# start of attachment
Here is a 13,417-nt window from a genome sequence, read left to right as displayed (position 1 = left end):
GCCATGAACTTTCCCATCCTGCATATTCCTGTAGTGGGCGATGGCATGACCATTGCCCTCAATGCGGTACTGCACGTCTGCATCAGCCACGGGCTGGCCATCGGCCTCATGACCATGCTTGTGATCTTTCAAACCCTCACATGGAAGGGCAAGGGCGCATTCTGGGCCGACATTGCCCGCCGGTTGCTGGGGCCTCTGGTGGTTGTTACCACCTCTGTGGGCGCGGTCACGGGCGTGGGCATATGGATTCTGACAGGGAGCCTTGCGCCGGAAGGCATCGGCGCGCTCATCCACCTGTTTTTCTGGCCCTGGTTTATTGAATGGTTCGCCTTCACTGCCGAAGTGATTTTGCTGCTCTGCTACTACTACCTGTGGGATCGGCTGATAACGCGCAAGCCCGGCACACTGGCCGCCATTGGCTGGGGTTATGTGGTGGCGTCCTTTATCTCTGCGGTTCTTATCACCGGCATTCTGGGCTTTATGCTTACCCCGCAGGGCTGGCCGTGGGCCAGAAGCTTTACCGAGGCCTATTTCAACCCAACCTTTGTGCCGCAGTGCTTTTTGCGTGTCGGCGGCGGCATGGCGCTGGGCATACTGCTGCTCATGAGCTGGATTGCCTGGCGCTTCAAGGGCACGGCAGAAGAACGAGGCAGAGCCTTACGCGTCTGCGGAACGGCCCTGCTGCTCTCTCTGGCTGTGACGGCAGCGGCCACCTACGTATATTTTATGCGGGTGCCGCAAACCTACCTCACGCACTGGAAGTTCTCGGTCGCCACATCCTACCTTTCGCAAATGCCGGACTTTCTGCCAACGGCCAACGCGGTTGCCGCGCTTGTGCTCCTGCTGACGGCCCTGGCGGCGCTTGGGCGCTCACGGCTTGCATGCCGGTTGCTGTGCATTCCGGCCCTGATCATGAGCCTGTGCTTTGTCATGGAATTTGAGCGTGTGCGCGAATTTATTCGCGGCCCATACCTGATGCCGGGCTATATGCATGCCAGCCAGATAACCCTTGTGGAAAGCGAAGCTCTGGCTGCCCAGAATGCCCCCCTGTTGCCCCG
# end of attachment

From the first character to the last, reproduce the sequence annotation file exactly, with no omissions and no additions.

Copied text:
Here is a 13,417-nt window from a genome sequence, read left to right as displayed (position 1 = left end):
GCCATGAACTTTCCCATCCTGCATATTCCTGTAGTGGGCGATGGCATGACCATTGCCCTCAATGCGGTACTGCACGTCTGCATCAGCCACGGGCTGGCCATCGGCCTCATGACCATGCTTGTGATCTTTCAAACCCTCACATGGAAGGGCAAGGGCGCATTCTGGGCCGACATTGCCCGCCGGTTGCTGGGGCCTCTGGTGGTTGTTACCACCTCTGTGGGCGCGGTCACGGGCGTGGGCATATGGATTCTGACAGGGAGCCTTGCGCCGGAAGGCATCGGCGCGCTCATCCACCTGTTTTTCTGGCCCTGGTTTATTGAATGGTTCGCCTTCACTGCCGAAGTGATTTTGCTGCTCTGCTACTACTACCTGTGGGATCGGCTGATAACGCGCAAGCCCGGCACACTGGCCGCCATTGGCTGGGGTTATGTGGTGGCGTCCTTTATCTCTGCGGTTCTTATCACCGGCATTCTGGGCTTTATGCTTACCCCGCAGGGCTGGCCGTGGGCCAGAAGCTTTACCGAGGCCTATTTCAACCCAACCTTTGTGCCGCAGTGCTTTTTGCGTGTCGGCGGCGGCATGGCGCTGGGCATACTGCTGCTCATGAGCTGGATTGCCTGGCGCTTCAAGGGCACGGCAGAAGAACGAGGCAGAGCCTTACGCGTCTGCGGAACGGCCCTGCTGCTCTCTCTGGCTGTGACGGCAGCGGCCACCTACGTATATTTTATGCGGGTGCCGCAAACCTACCTCACGCACTGGAAGTTCTCGGTCGCCACATCCTACCTTTCGCAAATGCCGGACTTTCTGCCAACGGCCAACGCGGTTGCCGCGCTTGTGCTCCTGCTGACGGCCCTGGCGGCGCTTGGGCGCTCACGGCTTGCATGCCGGTTGCTGTGCATTCCGGCCCTGATCATGAGCCTGTGCTTTGTCATGGAATTTGAGCGTGTGCGCGAATTTATTCGCGGCCCATACCTGATGCCGGGCTATATGCATGCCAGCCAGATAACCCTTGTGGAAAGCGAAGCTCTGGCTGCCCAGAATGCCCCCCTGTTGCCCCG